The CSS Box Model is the foundation to control all of the layout elements of your web pages.
Even though the concept of the box is simple, it is undeniably the most robust platform for manipulating the positions and space of the HTML elements the way you desire.
For a more practical understanding, when you create a document, each element of your document will appear as a rectangular box within the standard dictated by the CSS box model.
The large box has four components which are:
Visually, this is what we mean:
Elements in this area would include text, images or videos that you want to present to users.
The padding is an extension element used to increase the area around your content.
The border, in turn, extends the area of the padding to include elements such as borders. The thickness of the edges is subject to manipulation.
The margin area then goes on to extend the border area. The extension allows the inclusion of an empty region that is used to separate two adjoining elements.
So now the question is, how do I use padding, borders, and margins?
The CSS box model enables you to apply padding, borders, and margins to any number of HTML elements present on your web page.
border: 3px solid blue
Yes, it’s that simple!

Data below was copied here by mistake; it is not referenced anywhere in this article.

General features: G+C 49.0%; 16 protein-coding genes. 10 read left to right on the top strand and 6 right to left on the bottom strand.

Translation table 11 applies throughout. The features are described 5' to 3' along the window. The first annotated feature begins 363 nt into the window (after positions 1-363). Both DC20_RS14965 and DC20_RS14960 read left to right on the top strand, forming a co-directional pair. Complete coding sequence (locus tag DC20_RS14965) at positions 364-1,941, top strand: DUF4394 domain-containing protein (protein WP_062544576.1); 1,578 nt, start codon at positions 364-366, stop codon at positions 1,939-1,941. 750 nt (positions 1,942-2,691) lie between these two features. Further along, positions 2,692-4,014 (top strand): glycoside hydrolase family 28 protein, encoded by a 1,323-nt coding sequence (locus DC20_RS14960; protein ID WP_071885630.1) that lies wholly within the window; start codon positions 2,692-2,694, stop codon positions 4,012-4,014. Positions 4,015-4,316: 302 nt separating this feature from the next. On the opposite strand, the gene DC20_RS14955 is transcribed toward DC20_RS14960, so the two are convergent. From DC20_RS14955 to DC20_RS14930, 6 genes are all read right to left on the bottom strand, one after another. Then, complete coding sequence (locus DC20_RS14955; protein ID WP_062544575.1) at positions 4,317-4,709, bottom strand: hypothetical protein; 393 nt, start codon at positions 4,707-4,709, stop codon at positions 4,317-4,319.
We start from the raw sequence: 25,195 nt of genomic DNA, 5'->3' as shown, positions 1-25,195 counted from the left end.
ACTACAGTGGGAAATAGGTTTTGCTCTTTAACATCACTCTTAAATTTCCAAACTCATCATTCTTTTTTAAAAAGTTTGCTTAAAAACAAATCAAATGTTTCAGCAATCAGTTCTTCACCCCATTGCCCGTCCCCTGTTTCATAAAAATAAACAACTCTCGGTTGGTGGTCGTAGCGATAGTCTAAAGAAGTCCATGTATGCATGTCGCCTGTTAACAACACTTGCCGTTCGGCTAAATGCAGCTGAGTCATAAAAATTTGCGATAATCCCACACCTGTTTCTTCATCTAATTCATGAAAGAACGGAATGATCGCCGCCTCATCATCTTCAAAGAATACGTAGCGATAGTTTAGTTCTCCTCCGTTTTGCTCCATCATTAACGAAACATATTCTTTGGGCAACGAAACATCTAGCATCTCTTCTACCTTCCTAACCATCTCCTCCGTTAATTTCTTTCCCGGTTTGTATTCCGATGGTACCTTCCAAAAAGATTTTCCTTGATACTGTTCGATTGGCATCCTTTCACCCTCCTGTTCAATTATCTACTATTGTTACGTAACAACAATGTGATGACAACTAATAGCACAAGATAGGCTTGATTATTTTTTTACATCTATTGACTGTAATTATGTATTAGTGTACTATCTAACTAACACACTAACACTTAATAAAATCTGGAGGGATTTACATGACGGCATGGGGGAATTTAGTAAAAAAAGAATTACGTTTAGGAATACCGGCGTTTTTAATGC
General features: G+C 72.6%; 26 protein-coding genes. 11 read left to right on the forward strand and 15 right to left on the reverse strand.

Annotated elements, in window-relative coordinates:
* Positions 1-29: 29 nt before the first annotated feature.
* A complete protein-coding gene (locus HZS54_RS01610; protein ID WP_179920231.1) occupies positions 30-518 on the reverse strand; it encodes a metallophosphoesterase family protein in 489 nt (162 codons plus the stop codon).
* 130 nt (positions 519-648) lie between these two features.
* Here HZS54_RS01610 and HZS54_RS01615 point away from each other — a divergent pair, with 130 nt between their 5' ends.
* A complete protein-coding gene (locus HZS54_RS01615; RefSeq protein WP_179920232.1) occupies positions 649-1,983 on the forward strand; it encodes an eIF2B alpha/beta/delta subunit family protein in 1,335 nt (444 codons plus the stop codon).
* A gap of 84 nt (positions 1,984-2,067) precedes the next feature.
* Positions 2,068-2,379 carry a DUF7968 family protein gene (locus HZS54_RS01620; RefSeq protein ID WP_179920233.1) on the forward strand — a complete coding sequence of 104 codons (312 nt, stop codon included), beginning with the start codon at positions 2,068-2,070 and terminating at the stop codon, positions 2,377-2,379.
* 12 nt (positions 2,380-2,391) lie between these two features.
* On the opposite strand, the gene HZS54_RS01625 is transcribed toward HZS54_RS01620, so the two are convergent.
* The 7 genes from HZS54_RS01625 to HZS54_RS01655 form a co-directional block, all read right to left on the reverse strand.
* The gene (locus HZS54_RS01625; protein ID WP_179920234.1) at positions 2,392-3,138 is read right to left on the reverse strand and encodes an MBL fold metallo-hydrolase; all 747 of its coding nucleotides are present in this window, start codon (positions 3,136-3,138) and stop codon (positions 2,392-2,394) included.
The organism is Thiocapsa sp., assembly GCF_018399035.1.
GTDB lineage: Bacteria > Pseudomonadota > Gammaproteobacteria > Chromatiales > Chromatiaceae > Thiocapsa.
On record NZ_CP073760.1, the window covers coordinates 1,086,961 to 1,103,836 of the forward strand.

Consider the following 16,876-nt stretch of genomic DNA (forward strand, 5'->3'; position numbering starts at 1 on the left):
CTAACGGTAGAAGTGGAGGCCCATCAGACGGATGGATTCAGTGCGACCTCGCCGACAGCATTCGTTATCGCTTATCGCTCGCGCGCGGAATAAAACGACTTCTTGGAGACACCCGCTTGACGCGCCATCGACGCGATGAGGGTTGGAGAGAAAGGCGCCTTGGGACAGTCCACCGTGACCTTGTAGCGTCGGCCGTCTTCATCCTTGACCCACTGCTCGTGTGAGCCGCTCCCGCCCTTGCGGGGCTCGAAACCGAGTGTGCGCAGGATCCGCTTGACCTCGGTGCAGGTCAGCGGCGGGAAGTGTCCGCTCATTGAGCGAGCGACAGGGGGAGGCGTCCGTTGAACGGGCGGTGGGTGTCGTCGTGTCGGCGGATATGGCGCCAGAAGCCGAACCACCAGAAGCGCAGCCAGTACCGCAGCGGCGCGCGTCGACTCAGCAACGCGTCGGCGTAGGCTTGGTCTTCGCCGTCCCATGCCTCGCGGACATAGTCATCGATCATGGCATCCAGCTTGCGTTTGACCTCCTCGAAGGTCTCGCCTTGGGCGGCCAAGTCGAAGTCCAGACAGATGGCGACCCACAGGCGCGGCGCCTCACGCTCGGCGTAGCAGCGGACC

A few lines of code can help make a big difference in terms of spacing and layout.
The box model is the core to how CSS is structured so it’s important to understand it before continuing.
Different Values for each side of Padding & Margin
In the above example, the padding, border and margin values we set are equally applied to all 4 sides of the web page.
However, what if you only want padding on the left and right side and not the top and bottom?
That’s where suffixes like -left, -right, -top and -bottom can be added to the style declarations to control an individual side.
Suppose you want a margin of 2em at the top and right, 3em on the bottom of your web page, and 1em on the left?
You can set a 2em margin for all borders and then set the left one to the desired value of 1em.
There is a simple shorthand version of these properties, and it follows a clockwise pattern around a square box so:
margin: Top, Right, Bottom, Left
So your code in shorthand would look like this:
margin: 2em; 2em; 3em; 1em;
The same approach can be used with the padding element.
To learn more check out apply CSS padding and margin to your entire web page.